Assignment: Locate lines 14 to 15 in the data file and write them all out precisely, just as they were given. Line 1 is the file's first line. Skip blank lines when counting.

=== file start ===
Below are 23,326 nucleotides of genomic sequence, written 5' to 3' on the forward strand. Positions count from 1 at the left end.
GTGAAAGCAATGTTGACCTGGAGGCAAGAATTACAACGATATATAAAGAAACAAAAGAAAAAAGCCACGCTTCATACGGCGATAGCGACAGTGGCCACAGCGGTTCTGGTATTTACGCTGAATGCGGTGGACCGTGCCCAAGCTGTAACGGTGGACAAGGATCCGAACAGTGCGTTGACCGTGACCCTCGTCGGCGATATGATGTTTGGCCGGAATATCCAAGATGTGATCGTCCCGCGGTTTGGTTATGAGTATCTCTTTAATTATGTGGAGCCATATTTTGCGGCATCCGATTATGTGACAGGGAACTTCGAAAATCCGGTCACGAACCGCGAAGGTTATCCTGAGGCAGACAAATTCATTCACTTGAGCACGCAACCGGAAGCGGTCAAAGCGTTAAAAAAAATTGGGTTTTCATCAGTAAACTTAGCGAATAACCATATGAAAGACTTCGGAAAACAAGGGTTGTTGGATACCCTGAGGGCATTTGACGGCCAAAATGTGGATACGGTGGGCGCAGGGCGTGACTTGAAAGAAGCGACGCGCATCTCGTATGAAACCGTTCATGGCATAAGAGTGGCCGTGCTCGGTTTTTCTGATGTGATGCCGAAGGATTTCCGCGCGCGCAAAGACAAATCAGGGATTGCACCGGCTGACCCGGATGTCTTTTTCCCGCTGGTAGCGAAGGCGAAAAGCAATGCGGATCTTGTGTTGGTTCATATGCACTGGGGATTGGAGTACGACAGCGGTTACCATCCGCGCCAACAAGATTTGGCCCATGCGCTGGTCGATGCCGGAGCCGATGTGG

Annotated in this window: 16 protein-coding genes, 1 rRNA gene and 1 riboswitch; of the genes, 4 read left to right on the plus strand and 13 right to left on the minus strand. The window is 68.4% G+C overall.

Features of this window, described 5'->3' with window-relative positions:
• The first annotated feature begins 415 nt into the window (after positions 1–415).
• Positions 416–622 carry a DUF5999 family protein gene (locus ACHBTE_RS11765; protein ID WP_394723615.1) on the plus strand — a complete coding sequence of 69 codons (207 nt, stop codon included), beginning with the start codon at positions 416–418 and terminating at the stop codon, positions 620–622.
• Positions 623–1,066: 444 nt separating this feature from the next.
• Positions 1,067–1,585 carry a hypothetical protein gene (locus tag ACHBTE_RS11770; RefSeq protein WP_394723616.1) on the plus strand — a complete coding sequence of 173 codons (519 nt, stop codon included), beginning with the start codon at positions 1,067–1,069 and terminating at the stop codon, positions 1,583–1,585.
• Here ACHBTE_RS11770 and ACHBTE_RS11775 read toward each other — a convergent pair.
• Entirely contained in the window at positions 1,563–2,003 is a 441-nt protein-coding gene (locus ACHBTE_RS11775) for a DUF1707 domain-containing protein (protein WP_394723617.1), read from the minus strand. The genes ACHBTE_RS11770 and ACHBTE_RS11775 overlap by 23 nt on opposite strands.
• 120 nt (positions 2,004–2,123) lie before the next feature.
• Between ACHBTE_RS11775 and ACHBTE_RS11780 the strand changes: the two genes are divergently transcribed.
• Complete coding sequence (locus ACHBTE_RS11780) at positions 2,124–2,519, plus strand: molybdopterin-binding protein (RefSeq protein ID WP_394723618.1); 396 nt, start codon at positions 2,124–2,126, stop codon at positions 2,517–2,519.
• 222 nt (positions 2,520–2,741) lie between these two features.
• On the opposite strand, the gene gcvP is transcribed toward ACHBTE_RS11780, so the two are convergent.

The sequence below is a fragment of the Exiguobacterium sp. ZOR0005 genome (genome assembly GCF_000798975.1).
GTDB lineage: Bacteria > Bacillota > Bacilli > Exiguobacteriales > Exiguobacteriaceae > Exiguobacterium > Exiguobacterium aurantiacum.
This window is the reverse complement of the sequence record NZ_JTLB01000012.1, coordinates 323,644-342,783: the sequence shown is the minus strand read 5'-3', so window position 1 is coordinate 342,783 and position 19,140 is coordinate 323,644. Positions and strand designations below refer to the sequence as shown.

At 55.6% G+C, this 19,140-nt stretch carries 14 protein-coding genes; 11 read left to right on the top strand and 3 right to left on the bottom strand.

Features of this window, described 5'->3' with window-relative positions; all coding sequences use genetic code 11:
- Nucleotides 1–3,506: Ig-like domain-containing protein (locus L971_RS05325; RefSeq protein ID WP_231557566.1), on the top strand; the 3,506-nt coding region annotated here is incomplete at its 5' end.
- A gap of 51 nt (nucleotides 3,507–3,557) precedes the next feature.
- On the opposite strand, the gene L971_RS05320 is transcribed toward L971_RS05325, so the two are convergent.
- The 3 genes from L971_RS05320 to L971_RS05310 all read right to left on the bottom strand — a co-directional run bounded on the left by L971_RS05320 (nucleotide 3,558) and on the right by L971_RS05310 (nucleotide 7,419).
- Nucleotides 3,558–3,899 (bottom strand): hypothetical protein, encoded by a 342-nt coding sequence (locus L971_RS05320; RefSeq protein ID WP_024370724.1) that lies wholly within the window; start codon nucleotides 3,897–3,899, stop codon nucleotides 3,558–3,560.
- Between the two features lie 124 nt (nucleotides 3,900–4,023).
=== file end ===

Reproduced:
• 222 nt (positions 2,520–2,741) lie between these two features.
• On the opposite strand, the gene gcvP is transcribed toward ACHBTE_RS11780, so the two are convergent.